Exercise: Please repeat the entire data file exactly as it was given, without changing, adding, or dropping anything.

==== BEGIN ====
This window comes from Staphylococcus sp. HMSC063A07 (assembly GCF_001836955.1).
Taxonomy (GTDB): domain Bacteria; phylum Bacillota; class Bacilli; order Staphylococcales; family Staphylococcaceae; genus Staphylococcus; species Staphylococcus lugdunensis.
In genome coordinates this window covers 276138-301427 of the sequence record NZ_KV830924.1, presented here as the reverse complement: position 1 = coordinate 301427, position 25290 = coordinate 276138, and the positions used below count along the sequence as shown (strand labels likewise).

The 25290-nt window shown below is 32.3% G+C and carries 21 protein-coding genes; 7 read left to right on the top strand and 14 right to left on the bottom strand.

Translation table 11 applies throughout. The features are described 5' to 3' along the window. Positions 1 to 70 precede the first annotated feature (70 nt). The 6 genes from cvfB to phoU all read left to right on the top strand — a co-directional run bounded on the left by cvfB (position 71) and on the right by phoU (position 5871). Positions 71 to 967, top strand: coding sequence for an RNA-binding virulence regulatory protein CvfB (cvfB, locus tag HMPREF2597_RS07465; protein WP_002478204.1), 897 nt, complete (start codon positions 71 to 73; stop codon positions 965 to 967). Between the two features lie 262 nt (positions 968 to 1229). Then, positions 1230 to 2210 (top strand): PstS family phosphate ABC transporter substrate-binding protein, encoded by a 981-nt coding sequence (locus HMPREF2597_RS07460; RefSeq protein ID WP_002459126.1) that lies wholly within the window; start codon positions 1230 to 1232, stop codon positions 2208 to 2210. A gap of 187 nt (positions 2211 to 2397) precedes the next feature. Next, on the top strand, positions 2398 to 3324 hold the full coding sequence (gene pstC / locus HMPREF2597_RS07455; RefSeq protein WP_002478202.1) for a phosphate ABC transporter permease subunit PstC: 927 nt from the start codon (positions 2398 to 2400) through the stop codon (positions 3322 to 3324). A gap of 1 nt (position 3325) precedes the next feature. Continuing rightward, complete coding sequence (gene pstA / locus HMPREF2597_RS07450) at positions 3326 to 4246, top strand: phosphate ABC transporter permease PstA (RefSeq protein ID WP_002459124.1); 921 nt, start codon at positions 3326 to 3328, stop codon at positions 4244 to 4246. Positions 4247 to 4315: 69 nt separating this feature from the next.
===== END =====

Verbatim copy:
This window comes from Staphylococcus sp. HMSC063A07 (assembly GCF_001836955.1).
Taxonomy (GTDB): domain Bacteria; phylum Bacillota; class Bacilli; order Staphylococcales; family Staphylococcaceae; genus Staphylococcus; species Staphylococcus lugdunensis.
In genome coordinates this window covers 276138-301427 of the sequence record NZ_KV830924.1, presented here as the reverse complement: position 1 = coordinate 301427, position 25290 = coordinate 276138, and the positions used below count along the sequence as shown (strand labels likewise).

The 25290-nt window shown below is 32.3% G+C and carries 21 protein-coding genes; 7 read left to right on the top strand and 14 right to left on the bottom strand.

Translation table 11 applies throughout. The features are described 5' to 3' along the window. Positions 1 to 70 precede the first annotated feature (70 nt). The 6 genes from cvfB to phoU all read left to right on the top strand — a co-directional run bounded on the left by cvfB (position 71) and on the right by phoU (position 5871). Positions 71 to 967, top strand: coding sequence for an RNA-binding virulence regulatory protein CvfB (cvfB, locus tag HMPREF2597_RS07465; protein WP_002478204.1), 897 nt, complete (start codon positions 71 to 73; stop codon positions 965 to 967). Between the two features lie 262 nt (positions 968 to 1229). Then, positions 1230 to 2210 (top strand): PstS family phosphate ABC transporter substrate-binding protein, encoded by a 981-nt coding sequence (locus HMPREF2597_RS07460; RefSeq protein ID WP_002459126.1) that lies wholly within the window; start codon positions 1230 to 1232, stop codon positions 2208 to 2210. A gap of 187 nt (positions 2211 to 2397) precedes the next feature. Next, on the top strand, positions 2398 to 3324 hold the full coding sequence (gene pstC / locus HMPREF2597_RS07455; RefSeq protein WP_002478202.1) for a phosphate ABC transporter permease subunit PstC: 927 nt from the start codon (positions 2398 to 2400) through the stop codon (positions 3322 to 3324). A gap of 1 nt (position 3325) precedes the next feature. Continuing rightward, complete coding sequence (gene pstA / locus HMPREF2597_RS07450) at positions 3326 to 4246, top strand: phosphate ABC transporter permease PstA (RefSeq protein ID WP_002459124.1); 921 nt, start codon at positions 3326 to 3328, stop codon at positions 4244 to 4246. Positions 4247 to 4315: 69 nt separating this feature from the next.